The Saiendo Shunie festival takes place in front of the Buddha image in the Saiendo Hall at Horyuji Temple in Nara. It is held from 1-3 February each year.
The final event held on the last day is called 'tsuinae' or 'onioi' and is the ogre-chasing ceremony. Two people dressed as Vaisravana and an ogre appear. Vaisravana holds a pikestaff and chases out the ogre, who holds a burning torch.
According to the 'Jiyô Nikki' ('Temple Records'), it is an event that began in 1261 and is the earliest ogre-chasing event of its kind in Nara Prefecture. It is believed that if a falling spark of fire hits a person, that person will be in sound health for that particular year. It is a festival attended by hundreds of people from the neighborhood.
Hakusan River includes the Nakatsumure and Okubata rivers. Its water is included among Japan's top 100 waters as well as top 100 village waters.
The ravine formed by these rivers features a rock called Hoge-Iwa, which legend has it was cut from the cliff by an ogre. There is also a limestone cave, something rare in Japan, called Ineseki, which is said to have been formed about 200,000 years ago. The cave took its present shape when the area was submerged following the erupting of Mt Aso 85,000 years ago.
Other natural features in the area are Ayukaeri no Taki, a V-shaped waterfall that descends through a continuous series of seven falls, as well as the 30m-high waterfall called Shikaotoshi no Taki. In summer, the appearance of thousands of fireflies makes a glorious view. The water is suitable for drinking. In the open space beside the ravine is a cenotaph bestowed by an Oita general for the attainment of the water.
Kijo Castle is a Korean-style fortress located on the 400m-high peak of Kijo. It is situated in what is today the Okayama Prefecture town of Sōja.
According to the 'History of Kijo', the castle is the origin of ogres, which appear in the legend of Momotaro. The castle is also believed to be the provenance of the same legend. There is a story that Ura, the prince of Baekje, came to Kibi and founded a country. Later he brewed up some mischief, and seized supplies as well as women and children to send to his country. As a result, people were terrified and named Kijo 'the castle of ogres'.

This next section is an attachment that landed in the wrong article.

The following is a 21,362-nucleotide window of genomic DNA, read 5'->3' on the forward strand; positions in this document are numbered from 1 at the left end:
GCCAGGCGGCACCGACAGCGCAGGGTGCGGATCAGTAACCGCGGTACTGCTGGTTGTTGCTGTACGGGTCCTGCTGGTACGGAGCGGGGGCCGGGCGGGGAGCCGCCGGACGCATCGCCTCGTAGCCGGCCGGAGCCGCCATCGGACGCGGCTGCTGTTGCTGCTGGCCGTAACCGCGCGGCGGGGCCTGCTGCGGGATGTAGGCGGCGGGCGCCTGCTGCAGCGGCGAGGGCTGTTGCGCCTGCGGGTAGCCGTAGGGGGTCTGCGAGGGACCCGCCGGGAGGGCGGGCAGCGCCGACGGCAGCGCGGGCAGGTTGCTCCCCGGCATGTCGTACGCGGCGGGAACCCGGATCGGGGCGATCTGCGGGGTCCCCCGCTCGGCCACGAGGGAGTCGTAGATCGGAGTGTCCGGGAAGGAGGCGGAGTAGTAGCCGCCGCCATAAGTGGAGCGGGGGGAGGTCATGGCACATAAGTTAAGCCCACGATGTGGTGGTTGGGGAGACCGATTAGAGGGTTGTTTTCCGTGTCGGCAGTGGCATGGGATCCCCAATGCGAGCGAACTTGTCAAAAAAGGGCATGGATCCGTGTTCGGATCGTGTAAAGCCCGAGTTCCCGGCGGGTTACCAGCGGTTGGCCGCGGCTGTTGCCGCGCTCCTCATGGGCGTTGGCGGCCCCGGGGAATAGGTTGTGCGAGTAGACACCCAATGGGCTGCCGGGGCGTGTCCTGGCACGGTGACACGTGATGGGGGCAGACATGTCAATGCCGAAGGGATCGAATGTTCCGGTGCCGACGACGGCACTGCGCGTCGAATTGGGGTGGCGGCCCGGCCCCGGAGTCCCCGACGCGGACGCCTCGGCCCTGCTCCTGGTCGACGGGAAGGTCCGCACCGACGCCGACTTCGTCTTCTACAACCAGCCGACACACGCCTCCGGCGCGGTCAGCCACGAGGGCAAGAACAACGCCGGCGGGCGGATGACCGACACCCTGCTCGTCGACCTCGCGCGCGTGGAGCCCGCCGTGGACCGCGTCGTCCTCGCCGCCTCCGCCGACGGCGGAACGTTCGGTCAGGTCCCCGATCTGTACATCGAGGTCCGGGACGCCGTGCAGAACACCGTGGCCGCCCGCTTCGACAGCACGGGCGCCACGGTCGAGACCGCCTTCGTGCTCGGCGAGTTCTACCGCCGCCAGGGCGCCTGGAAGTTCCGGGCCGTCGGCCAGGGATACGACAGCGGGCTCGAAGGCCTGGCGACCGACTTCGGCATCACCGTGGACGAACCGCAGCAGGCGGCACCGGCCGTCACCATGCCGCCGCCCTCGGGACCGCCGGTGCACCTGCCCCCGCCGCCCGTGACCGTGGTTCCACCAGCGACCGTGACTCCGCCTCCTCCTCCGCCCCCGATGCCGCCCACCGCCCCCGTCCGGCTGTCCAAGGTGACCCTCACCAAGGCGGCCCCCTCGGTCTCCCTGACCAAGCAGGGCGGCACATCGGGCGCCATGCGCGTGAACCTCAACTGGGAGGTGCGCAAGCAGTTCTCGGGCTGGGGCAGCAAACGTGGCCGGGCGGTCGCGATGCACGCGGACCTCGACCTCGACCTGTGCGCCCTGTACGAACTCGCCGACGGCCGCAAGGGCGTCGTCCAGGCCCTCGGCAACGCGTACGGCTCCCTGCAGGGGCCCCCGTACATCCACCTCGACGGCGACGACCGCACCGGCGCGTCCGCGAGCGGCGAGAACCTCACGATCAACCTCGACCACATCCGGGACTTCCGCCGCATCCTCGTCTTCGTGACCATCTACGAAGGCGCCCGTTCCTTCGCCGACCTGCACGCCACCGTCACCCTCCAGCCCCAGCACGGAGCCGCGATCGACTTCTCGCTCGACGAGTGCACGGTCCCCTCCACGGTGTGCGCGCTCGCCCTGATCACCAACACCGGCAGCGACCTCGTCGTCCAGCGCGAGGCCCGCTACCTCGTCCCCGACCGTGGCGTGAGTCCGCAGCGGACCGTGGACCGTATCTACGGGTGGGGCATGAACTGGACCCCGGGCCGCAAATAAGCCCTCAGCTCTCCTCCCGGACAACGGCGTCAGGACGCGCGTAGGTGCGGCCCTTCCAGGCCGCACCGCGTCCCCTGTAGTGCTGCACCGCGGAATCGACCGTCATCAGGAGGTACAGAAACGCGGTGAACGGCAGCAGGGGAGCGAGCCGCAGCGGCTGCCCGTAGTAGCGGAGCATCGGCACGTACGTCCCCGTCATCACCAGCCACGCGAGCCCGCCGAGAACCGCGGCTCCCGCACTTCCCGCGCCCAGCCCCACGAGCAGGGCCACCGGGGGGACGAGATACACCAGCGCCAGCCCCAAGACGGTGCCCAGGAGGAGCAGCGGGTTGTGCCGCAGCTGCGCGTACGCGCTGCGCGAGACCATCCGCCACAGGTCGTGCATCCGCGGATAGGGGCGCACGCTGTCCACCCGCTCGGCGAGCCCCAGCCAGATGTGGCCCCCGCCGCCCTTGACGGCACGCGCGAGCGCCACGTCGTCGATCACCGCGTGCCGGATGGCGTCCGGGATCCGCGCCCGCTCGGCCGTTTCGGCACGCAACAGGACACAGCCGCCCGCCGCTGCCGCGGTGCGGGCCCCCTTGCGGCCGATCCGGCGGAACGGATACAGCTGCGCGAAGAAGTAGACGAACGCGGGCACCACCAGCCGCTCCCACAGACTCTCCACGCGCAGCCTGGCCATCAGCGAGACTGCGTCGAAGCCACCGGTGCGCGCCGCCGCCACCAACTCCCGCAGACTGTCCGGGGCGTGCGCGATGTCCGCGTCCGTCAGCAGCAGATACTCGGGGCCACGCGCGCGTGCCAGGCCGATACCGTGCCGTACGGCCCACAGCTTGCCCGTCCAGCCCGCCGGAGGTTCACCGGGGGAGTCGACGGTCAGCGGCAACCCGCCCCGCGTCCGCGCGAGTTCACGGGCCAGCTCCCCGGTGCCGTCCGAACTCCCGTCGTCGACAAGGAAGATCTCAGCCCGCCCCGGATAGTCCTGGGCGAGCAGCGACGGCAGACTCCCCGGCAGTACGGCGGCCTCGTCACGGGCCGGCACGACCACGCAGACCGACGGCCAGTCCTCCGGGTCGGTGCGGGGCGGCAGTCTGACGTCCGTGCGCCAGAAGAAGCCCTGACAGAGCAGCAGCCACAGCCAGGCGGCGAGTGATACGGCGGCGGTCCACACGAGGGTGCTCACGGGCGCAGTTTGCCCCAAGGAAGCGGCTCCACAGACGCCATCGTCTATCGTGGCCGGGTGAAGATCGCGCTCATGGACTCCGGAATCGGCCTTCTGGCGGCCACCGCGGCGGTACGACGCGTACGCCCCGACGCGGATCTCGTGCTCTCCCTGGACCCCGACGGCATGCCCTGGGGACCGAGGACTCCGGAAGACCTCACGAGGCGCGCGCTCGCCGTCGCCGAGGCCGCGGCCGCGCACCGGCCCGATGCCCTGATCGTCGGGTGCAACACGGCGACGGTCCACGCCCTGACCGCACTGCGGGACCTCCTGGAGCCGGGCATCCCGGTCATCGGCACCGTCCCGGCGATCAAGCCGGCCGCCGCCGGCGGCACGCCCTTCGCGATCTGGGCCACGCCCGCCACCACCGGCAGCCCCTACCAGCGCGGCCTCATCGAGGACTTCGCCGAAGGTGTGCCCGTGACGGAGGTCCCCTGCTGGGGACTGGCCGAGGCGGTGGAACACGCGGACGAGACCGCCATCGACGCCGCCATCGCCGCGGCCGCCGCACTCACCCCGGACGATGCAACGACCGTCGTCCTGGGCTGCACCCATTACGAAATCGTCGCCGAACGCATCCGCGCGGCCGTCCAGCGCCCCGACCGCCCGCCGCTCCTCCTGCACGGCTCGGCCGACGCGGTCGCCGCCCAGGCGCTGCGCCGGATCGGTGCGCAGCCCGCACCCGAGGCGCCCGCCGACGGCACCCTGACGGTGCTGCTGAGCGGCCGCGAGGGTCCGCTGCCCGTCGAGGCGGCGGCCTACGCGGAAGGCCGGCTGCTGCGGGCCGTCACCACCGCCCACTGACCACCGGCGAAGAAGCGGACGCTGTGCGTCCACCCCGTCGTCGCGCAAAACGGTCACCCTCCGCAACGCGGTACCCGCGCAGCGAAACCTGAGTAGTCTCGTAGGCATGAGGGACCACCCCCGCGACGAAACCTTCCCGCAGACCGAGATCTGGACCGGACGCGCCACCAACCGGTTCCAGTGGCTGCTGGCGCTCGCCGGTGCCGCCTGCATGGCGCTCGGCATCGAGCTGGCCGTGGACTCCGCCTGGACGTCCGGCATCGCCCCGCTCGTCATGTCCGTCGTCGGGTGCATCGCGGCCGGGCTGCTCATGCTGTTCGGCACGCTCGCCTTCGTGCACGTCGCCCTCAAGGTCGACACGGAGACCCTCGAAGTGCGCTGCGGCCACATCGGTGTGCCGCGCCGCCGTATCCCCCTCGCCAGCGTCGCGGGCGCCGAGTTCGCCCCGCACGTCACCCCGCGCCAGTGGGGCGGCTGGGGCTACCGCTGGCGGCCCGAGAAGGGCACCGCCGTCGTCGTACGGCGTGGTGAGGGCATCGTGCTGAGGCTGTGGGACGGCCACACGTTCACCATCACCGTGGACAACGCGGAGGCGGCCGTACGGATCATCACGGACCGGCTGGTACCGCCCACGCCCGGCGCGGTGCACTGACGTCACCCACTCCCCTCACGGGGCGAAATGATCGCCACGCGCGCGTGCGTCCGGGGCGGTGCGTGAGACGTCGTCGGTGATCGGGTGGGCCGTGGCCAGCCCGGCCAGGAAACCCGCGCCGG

The fortress extends some 2.8km round on land of about 30 hectares. It is a perfect place for hiking, and from the peak, the whole country of Kibi can be seen.
There are several sites in the vicinity of Ki Jo Castle in Okayama Prefecture that are associated with the legend of Momotaro. Onino-sashiageiwa Rock is one of them.
In Kyuenji, located 3km away from Ki Jo Castle, are many granite rocks, each with a name. The most representative rock among them is Onino-sashiageiwa, which is 15m long, 5m wide and 5m thick. Usually visitors are astonished by its size. It is said that the name derives from the story that Ura, the legendary ogre, hoisted the rock up to make a shelter underneath. The crater in the rock was made when Ura lifted it. It is said that the name 'Kyuen' is derived from the shelter.
Yagui Shrine is located at Takatsuka, Okayama City, near the junction of the Chisui and Ashimori rivers. The four rocks of varying sizes in the shrine precincts are related to the folk tale of Momotaro, the Peach Boy.
According to the legend of the Kibitsu Shrine, these rocks are located at the point where two arrows struck each other and fell to the ground. The legend relates that one arrow was shot by Prince Kibitsuhiko, the model for Momotaro, and the other by Onra, the model for the ogre with whom Momotaro fought.
According to the legend of Demon Castle and the shrine's legend, these huge rocks were thrown here by Onra, while nearby bamboos grew from the site where Prince Kibitsuhiko's arrows fell.
Local people love these four granite rocks and the old legends relating to them.